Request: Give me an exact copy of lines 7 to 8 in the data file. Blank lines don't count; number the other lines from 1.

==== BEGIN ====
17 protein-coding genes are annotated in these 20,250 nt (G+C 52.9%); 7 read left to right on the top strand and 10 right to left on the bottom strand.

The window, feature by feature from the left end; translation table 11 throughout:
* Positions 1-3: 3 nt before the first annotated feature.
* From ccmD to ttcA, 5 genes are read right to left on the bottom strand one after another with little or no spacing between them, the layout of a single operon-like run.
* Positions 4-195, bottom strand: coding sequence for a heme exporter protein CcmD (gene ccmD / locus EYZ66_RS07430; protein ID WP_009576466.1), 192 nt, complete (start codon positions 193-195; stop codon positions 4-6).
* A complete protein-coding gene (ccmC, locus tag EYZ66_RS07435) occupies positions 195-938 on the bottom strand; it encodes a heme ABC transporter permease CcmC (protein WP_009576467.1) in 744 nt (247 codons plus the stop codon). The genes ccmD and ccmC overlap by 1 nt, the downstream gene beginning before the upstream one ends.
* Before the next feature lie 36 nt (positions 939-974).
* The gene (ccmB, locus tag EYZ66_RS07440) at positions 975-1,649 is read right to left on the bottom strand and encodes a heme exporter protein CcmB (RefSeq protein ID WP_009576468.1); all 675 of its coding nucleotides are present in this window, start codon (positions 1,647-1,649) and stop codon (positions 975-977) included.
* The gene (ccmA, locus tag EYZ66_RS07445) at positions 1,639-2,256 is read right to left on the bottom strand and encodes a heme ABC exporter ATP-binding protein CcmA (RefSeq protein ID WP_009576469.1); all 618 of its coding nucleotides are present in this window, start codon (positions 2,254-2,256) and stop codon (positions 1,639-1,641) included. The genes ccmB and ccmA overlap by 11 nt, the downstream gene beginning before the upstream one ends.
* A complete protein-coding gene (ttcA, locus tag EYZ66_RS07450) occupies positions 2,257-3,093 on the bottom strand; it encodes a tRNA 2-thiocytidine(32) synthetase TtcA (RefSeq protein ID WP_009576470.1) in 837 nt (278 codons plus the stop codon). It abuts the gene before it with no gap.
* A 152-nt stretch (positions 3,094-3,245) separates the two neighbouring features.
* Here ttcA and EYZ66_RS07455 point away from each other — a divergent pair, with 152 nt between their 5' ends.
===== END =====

* Before the next feature lie 36 nt (positions 939-974).
* The gene (ccmB, locus tag EYZ66_RS07440) at positions 975-1,649 is read right to left on the bottom strand and encodes a heme exporter protein CcmB (RefSeq protein ID WP_009576468.1); all 675 of its coding nucleotides are present in this window, start codon (positions 1,647-1,649) and stop codon (positions 975-977) included.